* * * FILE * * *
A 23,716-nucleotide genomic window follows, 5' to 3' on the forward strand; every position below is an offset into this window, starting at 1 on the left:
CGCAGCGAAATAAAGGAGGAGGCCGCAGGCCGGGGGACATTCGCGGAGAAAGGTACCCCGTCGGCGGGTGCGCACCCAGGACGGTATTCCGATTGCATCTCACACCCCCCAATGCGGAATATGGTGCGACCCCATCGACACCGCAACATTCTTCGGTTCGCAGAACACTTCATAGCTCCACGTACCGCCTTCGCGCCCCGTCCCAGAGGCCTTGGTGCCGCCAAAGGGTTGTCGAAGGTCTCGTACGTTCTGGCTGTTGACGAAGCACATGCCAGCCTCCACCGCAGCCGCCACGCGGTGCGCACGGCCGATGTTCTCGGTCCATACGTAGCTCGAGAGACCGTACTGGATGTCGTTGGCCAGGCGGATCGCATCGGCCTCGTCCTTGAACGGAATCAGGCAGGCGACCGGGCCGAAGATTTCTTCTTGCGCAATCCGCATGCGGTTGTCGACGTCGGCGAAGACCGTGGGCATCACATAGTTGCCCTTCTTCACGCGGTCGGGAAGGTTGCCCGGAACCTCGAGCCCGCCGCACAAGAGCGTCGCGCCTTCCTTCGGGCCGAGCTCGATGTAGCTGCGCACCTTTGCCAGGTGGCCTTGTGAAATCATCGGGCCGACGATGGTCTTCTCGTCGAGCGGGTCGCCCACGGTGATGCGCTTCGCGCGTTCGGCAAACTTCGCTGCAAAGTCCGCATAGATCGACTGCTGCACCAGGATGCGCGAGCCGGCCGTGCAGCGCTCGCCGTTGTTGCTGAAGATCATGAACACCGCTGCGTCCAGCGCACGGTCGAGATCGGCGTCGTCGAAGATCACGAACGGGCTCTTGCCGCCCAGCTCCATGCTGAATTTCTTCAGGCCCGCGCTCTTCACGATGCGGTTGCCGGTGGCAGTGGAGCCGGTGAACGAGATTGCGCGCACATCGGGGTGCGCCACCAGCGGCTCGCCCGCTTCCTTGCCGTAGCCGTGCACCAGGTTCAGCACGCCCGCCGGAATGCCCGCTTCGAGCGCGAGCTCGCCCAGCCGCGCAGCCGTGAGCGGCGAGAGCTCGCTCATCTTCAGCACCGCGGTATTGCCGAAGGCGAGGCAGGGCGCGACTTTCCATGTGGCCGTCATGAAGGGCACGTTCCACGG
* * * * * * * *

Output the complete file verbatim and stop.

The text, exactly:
A 23,716-nucleotide genomic window follows, 5' to 3' on the forward strand; every position below is an offset into this window, starting at 1 on the left:
CGCAGCGAAATAAAGGAGGAGGCCGCAGGCCGGGGGACATTCGCGGAGAAAGGTACCCCGTCGGCGGGTGCGCACCCAGGACGGTATTCCGATTGCATCTCACACCCCCCAATGCGGAATATGGTGCGACCCCATCGACACCGCAACATTCTTCGGTTCGCAGAACACTTCATAGCTCCACGTACCGCCTTCGCGCCCCGTCCCAGAGGCCTTGGTGCCGCCAAAGGGTTGTCGAAGGTCTCGTACGTTCTGGCTGTTGACGAAGCACATGCCAGCCTCCACCGCAGCCGCCACGCGGTGCGCACGGCCGATGTTCTCGGTCCATACGTAGCTCGAGAGACCGTACTGGATGTCGTTGGCCAGGCGGATCGCATCGGCCTCGTCCTTGAACGGAATCAGGCAGGCGACCGGGCCGAAGATTTCTTCTTGCGCAATCCGCATGCGGTTGTCGACGTCGGCGAAGACCGTGGGCATCACATAGTTGCCCTTCTTCACGCGGTCGGGAAGGTTGCCCGGAACCTCGAGCCCGCCGCACAAGAGCGTCGCGCCTTCCTTCGGGCCGAGCTCGATGTAGCTGCGCACCTTTGCCAGGTGGCCTTGTGAAATCATCGGGCCGACGATGGTCTTCTCGTCGAGCGGGTCGCCCACGGTGATGCGCTTCGCGCGTTCGGCAAACTTCGCTGCAAAGTCCGCATAGATCGACTGCTGCACCAGGATGCGCGAGCCGGCCGTGCAGCGCTCGCCGTTGTTGCTGAAGATCATGAACACCGCTGCGTCCAGCGCACGGTCGAGATCGGCGTCGTCGAAGATCACGAACGGGCTCTTGCCGCCCAGCTCCATGCTGAATTTCTTCAGGCCCGCGCTCTTCACGATGCGGTTGCCGGTGGCAGTGGAGCCGGTGAACGAGATTGCGCGCACATCGGGGTGCGCCACCAGCGGCTCGCCCGCTTCCTTGCCGTAGCCGTGCACCAGGTTCAGCACGCCCGCCGGAATGCCCGCTTCGAGCGCGAGCTCGCCCAGCCGCGCAGCCGTGAGCGGCGAGAGCTCGCTCATCTTCAGCACCGCGGTATTGCCGAAGGCGAGGCAGGGCGCGACTTTCCATGTGGCCGTCATGAAGGGCACGTTCCACGG